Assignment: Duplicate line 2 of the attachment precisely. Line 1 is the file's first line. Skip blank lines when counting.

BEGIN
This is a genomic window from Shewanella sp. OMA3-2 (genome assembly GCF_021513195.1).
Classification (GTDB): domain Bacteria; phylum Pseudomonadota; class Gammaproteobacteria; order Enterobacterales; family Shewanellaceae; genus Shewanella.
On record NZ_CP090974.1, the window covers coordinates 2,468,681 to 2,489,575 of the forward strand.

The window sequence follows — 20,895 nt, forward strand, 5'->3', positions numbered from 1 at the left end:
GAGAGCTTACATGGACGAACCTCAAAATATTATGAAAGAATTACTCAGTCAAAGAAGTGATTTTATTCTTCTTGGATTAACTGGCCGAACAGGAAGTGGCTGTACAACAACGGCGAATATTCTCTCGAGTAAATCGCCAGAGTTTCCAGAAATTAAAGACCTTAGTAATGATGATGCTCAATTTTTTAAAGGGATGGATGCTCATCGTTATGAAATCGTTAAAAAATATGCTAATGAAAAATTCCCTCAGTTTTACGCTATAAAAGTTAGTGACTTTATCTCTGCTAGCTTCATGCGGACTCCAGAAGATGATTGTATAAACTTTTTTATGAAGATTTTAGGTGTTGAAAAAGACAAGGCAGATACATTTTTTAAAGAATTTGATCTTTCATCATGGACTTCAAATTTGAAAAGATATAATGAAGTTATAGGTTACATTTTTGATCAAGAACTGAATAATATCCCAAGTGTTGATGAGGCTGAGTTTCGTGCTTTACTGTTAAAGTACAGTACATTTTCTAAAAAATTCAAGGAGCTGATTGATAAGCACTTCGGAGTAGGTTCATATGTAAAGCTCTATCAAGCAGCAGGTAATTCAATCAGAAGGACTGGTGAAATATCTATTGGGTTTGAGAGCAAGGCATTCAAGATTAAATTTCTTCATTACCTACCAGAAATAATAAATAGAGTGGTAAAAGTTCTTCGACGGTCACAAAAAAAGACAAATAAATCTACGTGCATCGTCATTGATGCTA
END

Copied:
Classification (GTDB): domain Bacteria; phylum Pseudomonadota; class Gammaproteobacteria; order Enterobacterales; family Shewanellaceae; genus Shewanella.